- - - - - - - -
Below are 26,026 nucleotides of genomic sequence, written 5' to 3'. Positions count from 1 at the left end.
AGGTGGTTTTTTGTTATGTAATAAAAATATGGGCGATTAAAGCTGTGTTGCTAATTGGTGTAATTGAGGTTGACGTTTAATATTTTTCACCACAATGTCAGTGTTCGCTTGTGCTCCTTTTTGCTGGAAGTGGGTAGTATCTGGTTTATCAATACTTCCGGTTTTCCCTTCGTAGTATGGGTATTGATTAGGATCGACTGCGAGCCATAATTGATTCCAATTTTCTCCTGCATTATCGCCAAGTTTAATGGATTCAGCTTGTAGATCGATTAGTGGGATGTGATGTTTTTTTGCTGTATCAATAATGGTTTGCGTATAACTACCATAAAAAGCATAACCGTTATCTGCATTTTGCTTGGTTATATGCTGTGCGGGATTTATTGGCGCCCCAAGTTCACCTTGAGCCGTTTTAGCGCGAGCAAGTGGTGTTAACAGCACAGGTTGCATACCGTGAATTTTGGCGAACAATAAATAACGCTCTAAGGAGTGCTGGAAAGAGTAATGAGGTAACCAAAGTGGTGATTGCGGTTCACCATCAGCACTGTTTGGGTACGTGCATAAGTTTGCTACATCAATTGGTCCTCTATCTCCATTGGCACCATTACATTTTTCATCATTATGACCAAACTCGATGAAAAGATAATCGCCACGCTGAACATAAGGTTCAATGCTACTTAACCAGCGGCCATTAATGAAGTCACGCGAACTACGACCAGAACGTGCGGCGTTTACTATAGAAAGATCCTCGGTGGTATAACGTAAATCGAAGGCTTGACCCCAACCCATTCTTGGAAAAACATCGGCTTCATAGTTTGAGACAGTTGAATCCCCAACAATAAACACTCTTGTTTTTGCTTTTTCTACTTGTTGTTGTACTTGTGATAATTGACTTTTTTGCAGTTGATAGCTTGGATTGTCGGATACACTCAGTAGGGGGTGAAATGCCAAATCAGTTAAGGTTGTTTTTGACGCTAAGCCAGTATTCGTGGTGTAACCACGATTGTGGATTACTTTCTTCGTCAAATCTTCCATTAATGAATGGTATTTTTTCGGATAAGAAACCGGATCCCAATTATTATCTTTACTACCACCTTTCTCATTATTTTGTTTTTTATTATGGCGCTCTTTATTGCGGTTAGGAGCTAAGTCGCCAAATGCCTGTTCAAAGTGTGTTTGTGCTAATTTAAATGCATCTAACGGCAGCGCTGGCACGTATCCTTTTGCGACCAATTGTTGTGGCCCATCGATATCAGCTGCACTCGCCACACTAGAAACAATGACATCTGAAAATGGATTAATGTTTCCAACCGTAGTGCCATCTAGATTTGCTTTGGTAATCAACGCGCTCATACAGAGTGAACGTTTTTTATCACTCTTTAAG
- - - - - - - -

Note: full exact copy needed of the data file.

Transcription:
Below are 26,026 nucleotides of genomic sequence, written 5' to 3'. Positions count from 1 at the left end.
AGGTGGTTTTTTGTTATGTAATAAAAATATGGGCGATTAAAGCTGTGTTGCTAATTGGTGTAATTGAGGTTGACGTTTAATATTTTTCACCACAATGTCAGTGTTCGCTTGTGCTCCTTTTTGCTGGAAGTGGGTAGTATCTGGTTTATCAATACTTCCGGTTTTCCCTTCGTAGTATGGGTATTGATTAGGATCGACTGCGAGCCATAATTGATTCCAATTTTCTCCTGCATTATCGCCAAGTTTAATGGATTCAGCTTGTAGATCGATTAGTGGGATGTGATGTTTTTTTGCTGTATCAATAATGGTTTGCGTATAACTACCATAAAAAGCATAACCGTTATCTGCATTTTGCTTGGTTATATGCTGTGCGGGATTTATTGGCGCCCCAAGTTCACCTTGAGCCGTTTTAGCGCGAGCAAGTGGTGTTAACAGCACAGGTTGCATACCGTGAATTTTGGCGAACAATAAATAACGCTCTAAGGAGTGCTGGAAAGAGTAATGAGGTAACCAAAGTGGTGATTGCGGTTCACCATCAGCACTGTTTGGGTACGTGCATAAGTTTGCTACATCAATTGGTCCTCTATCTCCATTGGCACCATTACATTTTTCATCATTATGACCAAACTCGATGAAAAGATAATCGCCACGCTGAACATAAGGTTCAATGCTACTTAACCAGCGGCCATTAATGAAGTCACGCGAACTACGACCAGAACGTGCGGCGTTTACTATAGAAAGATCCTCGGTGGTATAACGTAAATCGAAGGCTTGACCCCAACCCATTCTTGGAAAAACATCGGCTTCATAGTTTGAGACAGTTGAATCCCCAACAATAAACACTCTTGTTTTTGCTTTTTCTACTTGTTGTTGTACTTGTGATAATTGACTTTTTTGCAGTTGATAGCTTGGATTGTCGGATACACTCAGTAGGGGGTGAAATGCCAAATCAGTTAAGGTTGTTTTTGACGCTAAGCCAGTATTCGTGGTGTAACCACGATTGTGGATTACTTTCTTCGTCAAATCTTCCATTAATGAATGGTATTTTTTCGGATAAGAAACCGGATCCCAATTATTATCTTTACTACCACCTTTCTCATTATTTTGTTTTTTATTATGGCGCTCTTTATTGCGGTTAGGAGCTAAGTCGCCAAATGCCTGTTCAAAGTGTGTTTGTGCTAATTTAAATGCATCTAACGGCAGCGCTGGCACGTATCCTTTTGCGACCAATTGTTGTGGCCCATCGATATCAGCTGCACTCGCCACACTAGAAACAATGACATCTGAAAATGGATTAATGTTTCCAACCGTAGTGCCATCTAGATTTGCTTTGGTAATCAACGCGCTCATACAGAGTGAACGTTTTTTATCACTCTTTAAG